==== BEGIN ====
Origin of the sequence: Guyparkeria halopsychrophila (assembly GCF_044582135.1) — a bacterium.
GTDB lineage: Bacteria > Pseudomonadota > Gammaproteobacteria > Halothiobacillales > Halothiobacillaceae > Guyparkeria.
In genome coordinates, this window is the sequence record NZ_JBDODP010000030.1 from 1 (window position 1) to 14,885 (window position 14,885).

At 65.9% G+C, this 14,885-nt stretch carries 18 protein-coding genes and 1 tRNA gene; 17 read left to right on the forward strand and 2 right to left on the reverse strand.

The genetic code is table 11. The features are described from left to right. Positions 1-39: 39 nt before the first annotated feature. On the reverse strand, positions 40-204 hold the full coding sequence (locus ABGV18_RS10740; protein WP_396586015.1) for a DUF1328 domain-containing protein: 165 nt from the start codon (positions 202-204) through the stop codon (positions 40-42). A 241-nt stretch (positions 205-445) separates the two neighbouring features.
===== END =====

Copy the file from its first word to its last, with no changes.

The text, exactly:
Origin of the sequence: Guyparkeria halopsychrophila (assembly GCF_044582135.1) — a bacterium.
GTDB lineage: Bacteria > Pseudomonadota > Gammaproteobacteria > Halothiobacillales > Halothiobacillaceae > Guyparkeria.
In genome coordinates, this window is the sequence record NZ_JBDODP010000030.1 from 1 (window position 1) to 14,885 (window position 14,885).

At 65.9% G+C, this 14,885-nt stretch carries 18 protein-coding genes and 1 tRNA gene; 17 read left to right on the forward strand and 2 right to left on the reverse strand.

The genetic code is table 11. The features are described from left to right. Positions 1-39: 39 nt before the first annotated feature. On the reverse strand, positions 40-204 hold the full coding sequence (locus ABGV18_RS10740; protein WP_396586015.1) for a DUF1328 domain-containing protein: 165 nt from the start codon (positions 202-204) through the stop codon (positions 40-42). A 241-nt stretch (positions 205-445) separates the two neighbouring features.